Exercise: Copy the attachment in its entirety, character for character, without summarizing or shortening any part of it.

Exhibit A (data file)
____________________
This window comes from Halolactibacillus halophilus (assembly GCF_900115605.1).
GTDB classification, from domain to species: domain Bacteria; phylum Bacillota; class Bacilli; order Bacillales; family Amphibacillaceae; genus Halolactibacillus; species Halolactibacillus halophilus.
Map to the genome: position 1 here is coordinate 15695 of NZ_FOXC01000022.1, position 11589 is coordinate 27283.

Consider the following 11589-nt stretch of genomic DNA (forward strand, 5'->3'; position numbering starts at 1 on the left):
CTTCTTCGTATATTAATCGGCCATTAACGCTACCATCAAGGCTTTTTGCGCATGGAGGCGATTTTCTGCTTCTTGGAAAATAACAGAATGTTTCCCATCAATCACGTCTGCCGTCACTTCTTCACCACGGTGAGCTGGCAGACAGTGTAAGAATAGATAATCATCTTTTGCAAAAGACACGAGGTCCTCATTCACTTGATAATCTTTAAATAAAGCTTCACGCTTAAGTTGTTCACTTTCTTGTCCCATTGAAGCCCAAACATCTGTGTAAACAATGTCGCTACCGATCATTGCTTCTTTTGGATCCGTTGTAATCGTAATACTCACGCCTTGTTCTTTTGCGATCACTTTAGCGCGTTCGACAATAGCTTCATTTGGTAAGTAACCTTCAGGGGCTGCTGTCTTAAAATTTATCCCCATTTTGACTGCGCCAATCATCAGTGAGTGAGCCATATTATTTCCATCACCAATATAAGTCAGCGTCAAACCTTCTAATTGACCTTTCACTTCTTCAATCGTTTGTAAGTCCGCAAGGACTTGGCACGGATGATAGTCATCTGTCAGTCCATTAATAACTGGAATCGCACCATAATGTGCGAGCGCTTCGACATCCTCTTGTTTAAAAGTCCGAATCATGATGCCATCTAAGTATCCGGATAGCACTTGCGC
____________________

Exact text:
This window comes from Halolactibacillus halophilus (assembly GCF_900115605.1).
GTDB classification, from domain to species: domain Bacteria; phylum Bacillota; class Bacilli; order Bacillales; family Amphibacillaceae; genus Halolactibacillus; species Halolactibacillus halophilus.
Map to the genome: position 1 here is coordinate 15695 of NZ_FOXC01000022.1, position 11589 is coordinate 27283.

Consider the following 11589-nt stretch of genomic DNA (forward strand, 5'->3'; position numbering starts at 1 on the left):
CTTCTTCGTATATTAATCGGCCATTAACGCTACCATCAAGGCTTTTTGCGCATGGAGGCGATTTTCTGCTTCTTGGAAAATAACAGAATGTTTCCCATCAATCACGTCTGCCGTCACTTCTTCACCACGGTGAGCTGGCAGACAGTGTAAGAATAGATAATCATCTTTTGCAAAAGACACGAGGTCCTCATTCACTTGATAATCTTTAAATAAAGCTTCACGCTTAAGTTGTTCACTTTCTTGTCCCATTGAAGCCCAAACATCTGTGTAAACAATGTCGCTACCGATCATTGCTTCTTTTGGATCCGTTGTAATCGTAATACTCACGCCTTGTTCTTTTGCGATCACTTTAGCGCGTTCGACAATAGCTTCATTTGGTAAGTAACCTTCAGGGGCTGCTGTCTTAAAATTTATCCCCATTTTGACTGCGCCAATCATCAGTGAGTGAGCCATATTATTTCCATCACCAATATAAGTCAGCGTCAAACCTTCTAATTGACCTTTCACTTCTTCAATCGTTTGTAAGTCCGCAAGGACTTGGCACGGATGATAGTCATCTGTCAGTCCATTAATAACTGGAATCGCACCATAATGTGCGAGCGCTTCGACATCCTCTTGTTTAAAAGTCCGAATCATGATGCCATCTAAGTATCCGGATAGCACTTGCGC